Search Images Maps Play YouTube News Gmail Drive More »
Sign in
Screen reader users: click this link for accessible mode. Accessible mode has the same essential features but works better with your reader.

Patents

  1. Advanced Patent Search
Publication numberUS5914513 A
Publication typeGrant
Application numberUS 09/081,389
Publication dateJun 22, 1999
Filing dateMay 18, 1998
Priority dateJun 23, 1997
Fee statusLapsed
Also published asWO1998059350A2, WO1998059350A3
Publication number081389, 09081389, US 5914513 A, US 5914513A, US-A-5914513, US5914513 A, US5914513A
InventorsKrishna Shenai, Malay Trivedi
Original AssigneeThe Board Of Trustees Of The University Of Illinois
Export CitationBiBTeX, EndNote, RefMan
External Links: USPTO, USPTO Assignment, Espacenet
Electronically tunable capacitor
US 5914513 A
Abstract
A tunable capacitor includes a first capacitor formed from semiconductor material and having a first terminal defining an anode, and a second capacitor integrally formed with the first capacitor from semiconductor material, the second capacitor being operatively coupled in series with the first capacitor, and having a second terminal defining a cathode. The second capacitor is formed as a field effect device or MOSFET configured to provide a depletion region controlled by applying a control voltage to a control terminal of the field effect device. The first capacitor is reverse biased by application of a reverse bias voltage between the anode and the cathode to provide a predetermined capacitance while the control voltage applied to the control terminal of the second capacitor varies the depletion region such that the capacitance of second capacitor is varied independently of the reverse bias voltage.
Images(5)
Previous page
Next page
Claims(23)
What is claimed is:
1. A tunable capacitor comprising:
a first capacitor formed from semiconductor material and having an anode;
a second capacitor integrally formed with the first capacitor from semiconductor material and having a cathode, the second capacitor operatively coupled in series with the first capacitor;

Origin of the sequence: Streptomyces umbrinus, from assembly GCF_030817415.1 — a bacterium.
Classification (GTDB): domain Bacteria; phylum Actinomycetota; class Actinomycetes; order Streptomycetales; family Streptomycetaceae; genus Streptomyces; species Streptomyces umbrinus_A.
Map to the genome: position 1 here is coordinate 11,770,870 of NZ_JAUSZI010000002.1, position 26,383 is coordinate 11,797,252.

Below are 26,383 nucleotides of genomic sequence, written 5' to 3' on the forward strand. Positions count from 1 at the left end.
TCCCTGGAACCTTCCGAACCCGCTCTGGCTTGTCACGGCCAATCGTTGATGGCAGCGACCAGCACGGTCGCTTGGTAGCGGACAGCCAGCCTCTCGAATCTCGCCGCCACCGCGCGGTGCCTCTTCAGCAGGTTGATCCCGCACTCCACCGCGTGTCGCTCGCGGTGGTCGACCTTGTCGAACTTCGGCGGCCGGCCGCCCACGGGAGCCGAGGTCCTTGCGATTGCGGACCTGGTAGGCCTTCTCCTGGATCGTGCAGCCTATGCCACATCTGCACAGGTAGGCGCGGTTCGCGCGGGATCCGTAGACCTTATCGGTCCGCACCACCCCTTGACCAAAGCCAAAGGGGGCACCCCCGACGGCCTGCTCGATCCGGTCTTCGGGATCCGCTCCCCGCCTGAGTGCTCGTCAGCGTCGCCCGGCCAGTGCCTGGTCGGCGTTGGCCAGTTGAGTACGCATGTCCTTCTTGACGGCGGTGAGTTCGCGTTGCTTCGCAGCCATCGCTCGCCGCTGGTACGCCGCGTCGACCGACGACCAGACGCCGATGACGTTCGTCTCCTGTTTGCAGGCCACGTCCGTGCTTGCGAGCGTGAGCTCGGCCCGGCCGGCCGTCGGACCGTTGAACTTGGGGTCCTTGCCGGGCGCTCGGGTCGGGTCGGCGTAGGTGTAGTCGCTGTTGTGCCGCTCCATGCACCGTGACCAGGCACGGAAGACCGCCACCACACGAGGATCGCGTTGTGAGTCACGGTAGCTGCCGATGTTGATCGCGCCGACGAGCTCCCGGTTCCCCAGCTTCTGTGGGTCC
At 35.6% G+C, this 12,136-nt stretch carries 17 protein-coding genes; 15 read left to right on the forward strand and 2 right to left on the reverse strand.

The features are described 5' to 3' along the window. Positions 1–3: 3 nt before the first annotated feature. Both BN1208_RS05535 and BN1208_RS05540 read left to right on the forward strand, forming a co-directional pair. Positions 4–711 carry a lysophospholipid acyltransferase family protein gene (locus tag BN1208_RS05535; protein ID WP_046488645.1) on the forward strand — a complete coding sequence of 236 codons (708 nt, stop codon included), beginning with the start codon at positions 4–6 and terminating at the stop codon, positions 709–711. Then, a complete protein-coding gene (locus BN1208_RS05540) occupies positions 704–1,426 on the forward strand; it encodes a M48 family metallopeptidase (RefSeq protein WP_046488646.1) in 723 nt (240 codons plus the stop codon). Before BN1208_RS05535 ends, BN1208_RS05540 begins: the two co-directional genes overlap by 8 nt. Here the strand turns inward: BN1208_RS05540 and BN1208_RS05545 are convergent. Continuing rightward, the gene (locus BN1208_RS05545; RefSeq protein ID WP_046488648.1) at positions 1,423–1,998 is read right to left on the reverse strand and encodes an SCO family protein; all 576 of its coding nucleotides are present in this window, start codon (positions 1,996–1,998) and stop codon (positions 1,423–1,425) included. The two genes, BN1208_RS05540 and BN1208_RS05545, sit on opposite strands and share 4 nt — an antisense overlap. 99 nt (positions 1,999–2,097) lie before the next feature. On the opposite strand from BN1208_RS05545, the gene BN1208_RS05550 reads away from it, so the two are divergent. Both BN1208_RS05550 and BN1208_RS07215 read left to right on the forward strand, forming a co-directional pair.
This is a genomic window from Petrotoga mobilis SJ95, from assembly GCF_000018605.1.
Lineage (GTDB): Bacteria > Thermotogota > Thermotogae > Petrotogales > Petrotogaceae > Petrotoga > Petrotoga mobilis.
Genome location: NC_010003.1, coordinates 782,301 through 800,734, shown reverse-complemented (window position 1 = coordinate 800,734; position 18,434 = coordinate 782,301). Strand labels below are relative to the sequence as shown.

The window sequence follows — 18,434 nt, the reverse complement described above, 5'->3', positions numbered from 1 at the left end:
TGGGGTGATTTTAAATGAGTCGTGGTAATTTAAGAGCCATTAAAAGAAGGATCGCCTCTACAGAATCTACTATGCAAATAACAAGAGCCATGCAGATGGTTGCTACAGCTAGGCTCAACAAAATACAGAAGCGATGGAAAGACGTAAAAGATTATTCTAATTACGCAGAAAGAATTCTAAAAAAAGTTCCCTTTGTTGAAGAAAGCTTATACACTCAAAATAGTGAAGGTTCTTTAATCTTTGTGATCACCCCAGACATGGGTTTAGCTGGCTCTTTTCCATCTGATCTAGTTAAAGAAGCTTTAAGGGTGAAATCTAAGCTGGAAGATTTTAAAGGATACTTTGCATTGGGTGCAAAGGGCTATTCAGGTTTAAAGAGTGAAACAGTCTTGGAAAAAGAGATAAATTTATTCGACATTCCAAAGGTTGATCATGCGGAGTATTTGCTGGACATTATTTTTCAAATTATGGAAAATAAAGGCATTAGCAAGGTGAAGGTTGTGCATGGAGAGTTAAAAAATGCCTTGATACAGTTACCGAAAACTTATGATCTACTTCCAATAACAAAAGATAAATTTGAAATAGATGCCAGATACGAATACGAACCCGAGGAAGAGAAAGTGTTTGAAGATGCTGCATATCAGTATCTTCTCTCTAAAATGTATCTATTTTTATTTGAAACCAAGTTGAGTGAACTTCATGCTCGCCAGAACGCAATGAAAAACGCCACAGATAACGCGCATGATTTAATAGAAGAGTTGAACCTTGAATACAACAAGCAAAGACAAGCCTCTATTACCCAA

the second capacitor formed with a field effect layer configured to provide a depletion region proximate the cathode, the depletion region controlled by applying a control voltage to a control terminal of the field effect layer;
the first capacitor being reverse biased by application of a reverse bias voltage between the anode and the cathode to provide a predetermined capacitance; and
the control voltage applied to the control terminal to vary the depletion region such that a capacitance of second capacitor is varied independently of the reverse bias voltage.
2. The tunable capacitor according to claim 1 wherein the first capacitor provides a substantially fixed capacitance and the second capacitor provides a variable capacitance.
3. The tunable capacitor according to claim 1 wherein an overall capacitance of the tunable capacitor is substantially governed by a value of capacitance of the second capacitor.
4. The tunable capacitor according to claim 1 wherein the application of the reverse bias voltage reverse biases the first capacitor while slightly forward biasing the second capacitor.
5. The tunable capacitor according to claim 1 wherein a total capacitance of the tunable capacitor is substantially equal to a series capacitance of the first capacitor and the second capacitor.
6. The tunable capacitor according to claim 1 wherein the second capacitor includes a MOS layer.
7. The tunable capacitor according to claim 1 wherein the second capacitor is formed as a MOS field-effect device.
8. The tunable capacitor according to claim 1 wherein a drift region of the first capacitor is formed of n-type material and a drift region of the second capacitor is formed of n-type material, and configured such that the drift region of the first capacitor has a doping level substantially greater than a doping level of the drift region of the second capacitor.
9. The tunable capacitor according to claim 1 wherein a drift region of the first capacitor is formed of p-type material and a drift region of the second capacitor is formed of p-type material, and configured such that the drift region of the first capacitor has a doping level substantially greater than a doping level of the drift region of the second capacitor.
10. The tunable capacitor capacitor according to claim 1 wherein the first and second capacitors are integrally formed from semiconductor material in a nose-to-nose series configuration.
11. The tunable capacitor according to claim 1 wherein the series coupling between the first and second capacitors is defined by adjacent regions of n-type material corresponding to the first and second capacitors respectively, such that the adjacent regions are both formed of n-type material.
12. The tunable capacitor according to claim 11 wherein doping levels of the adjacent regions are substantially different.